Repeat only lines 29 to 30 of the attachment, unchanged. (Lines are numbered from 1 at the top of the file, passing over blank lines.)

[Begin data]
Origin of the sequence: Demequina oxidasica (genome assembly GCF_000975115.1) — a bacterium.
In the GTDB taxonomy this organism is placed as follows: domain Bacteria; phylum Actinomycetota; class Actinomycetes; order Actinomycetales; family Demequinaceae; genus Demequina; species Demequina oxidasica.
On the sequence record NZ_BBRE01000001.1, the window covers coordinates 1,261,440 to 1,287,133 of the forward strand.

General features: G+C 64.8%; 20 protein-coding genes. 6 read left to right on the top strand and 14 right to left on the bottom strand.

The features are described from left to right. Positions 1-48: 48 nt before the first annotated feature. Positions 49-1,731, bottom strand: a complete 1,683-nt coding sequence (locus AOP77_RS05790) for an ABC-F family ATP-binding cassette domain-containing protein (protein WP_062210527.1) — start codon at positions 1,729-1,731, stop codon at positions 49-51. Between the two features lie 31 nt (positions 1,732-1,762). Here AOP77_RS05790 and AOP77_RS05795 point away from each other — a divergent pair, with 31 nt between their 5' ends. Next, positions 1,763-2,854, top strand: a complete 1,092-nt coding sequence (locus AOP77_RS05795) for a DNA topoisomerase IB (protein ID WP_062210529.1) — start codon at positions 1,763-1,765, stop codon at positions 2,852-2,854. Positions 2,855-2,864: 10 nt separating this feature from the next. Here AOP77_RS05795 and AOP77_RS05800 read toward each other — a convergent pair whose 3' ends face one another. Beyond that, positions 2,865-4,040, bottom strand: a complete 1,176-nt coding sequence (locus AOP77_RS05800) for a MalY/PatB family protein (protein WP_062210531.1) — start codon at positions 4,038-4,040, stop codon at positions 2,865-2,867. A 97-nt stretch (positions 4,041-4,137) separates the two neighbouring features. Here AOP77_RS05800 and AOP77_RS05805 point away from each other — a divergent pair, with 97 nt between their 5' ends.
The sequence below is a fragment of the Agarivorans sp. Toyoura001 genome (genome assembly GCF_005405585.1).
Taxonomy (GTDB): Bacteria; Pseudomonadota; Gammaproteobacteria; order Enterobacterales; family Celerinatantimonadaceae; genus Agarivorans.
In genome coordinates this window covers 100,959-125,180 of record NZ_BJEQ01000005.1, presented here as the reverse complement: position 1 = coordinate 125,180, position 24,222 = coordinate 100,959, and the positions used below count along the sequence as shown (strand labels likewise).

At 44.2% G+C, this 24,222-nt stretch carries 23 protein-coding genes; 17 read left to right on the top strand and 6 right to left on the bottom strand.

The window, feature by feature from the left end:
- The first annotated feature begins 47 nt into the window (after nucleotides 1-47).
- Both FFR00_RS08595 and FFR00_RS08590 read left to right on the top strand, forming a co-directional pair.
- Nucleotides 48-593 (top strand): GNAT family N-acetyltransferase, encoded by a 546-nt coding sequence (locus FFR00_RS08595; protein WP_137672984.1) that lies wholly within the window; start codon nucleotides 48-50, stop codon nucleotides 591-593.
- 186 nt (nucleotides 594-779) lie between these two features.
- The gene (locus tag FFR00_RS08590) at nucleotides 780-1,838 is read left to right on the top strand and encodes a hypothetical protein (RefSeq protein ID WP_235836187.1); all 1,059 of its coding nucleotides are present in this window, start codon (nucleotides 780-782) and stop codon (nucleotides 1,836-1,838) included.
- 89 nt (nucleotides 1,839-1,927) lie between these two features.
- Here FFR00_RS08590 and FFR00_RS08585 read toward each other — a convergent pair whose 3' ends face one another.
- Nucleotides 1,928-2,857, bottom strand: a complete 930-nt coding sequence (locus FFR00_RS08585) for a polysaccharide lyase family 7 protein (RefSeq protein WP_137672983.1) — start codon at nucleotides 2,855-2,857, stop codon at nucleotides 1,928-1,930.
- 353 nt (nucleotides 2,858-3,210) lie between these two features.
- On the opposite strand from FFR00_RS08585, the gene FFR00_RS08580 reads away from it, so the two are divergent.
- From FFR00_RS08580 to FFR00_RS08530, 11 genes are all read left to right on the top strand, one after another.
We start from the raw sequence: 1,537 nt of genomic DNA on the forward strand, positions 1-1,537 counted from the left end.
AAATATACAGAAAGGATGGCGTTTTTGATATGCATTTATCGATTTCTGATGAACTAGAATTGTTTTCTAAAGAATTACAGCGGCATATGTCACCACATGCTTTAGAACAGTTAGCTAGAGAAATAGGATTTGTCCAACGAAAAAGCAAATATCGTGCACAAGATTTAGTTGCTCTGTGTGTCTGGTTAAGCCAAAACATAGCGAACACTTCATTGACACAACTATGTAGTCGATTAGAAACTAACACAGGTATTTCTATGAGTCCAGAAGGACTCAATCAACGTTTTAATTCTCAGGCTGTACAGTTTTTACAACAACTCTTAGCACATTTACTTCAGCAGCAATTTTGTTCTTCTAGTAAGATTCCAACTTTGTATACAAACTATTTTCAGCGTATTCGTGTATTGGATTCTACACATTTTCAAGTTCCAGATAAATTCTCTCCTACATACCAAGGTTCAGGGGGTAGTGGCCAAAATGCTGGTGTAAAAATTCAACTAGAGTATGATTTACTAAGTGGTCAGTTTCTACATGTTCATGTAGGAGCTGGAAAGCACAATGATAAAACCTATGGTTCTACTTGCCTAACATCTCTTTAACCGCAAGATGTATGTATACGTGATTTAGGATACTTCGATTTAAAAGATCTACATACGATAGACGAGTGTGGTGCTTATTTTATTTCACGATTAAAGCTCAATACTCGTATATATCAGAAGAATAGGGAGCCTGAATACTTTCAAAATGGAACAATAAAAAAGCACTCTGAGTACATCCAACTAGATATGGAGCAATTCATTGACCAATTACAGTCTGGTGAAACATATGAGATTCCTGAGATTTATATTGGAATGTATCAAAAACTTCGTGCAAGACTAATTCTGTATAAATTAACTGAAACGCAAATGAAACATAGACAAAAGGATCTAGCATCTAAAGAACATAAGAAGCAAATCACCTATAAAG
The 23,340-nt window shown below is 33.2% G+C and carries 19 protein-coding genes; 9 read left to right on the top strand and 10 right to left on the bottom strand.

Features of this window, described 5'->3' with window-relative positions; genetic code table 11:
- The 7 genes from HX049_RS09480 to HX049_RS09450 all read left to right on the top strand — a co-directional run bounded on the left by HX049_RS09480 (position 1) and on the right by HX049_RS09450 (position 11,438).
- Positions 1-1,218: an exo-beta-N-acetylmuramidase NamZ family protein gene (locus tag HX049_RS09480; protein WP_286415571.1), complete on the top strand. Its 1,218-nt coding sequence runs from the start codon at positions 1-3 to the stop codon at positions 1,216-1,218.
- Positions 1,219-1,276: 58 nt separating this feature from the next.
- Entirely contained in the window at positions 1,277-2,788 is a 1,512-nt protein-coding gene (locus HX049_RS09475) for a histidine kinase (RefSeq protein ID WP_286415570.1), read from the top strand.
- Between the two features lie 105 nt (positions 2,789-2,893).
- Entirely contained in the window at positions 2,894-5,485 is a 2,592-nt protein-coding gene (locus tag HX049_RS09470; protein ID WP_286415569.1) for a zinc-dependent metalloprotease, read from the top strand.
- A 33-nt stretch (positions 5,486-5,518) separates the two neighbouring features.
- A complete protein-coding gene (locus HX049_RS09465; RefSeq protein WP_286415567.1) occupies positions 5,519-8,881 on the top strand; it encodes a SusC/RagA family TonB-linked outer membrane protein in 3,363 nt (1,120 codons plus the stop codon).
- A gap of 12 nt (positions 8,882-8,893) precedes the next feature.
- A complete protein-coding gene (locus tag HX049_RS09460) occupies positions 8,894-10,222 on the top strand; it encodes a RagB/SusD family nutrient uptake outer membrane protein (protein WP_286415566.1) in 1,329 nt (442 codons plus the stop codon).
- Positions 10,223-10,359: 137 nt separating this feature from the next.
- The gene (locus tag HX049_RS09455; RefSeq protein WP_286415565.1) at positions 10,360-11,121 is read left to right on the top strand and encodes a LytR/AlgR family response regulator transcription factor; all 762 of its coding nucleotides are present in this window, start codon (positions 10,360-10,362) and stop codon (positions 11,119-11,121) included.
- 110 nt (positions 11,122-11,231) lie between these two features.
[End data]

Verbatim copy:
- Entirely contained in the window at positions 1,277-2,788 is a 1,512-nt protein-coding gene (locus HX049_RS09475) for a histidine kinase (RefSeq protein ID WP_286415570.1), read from the top strand.
- Between the two features lie 105 nt (positions 2,789-2,893).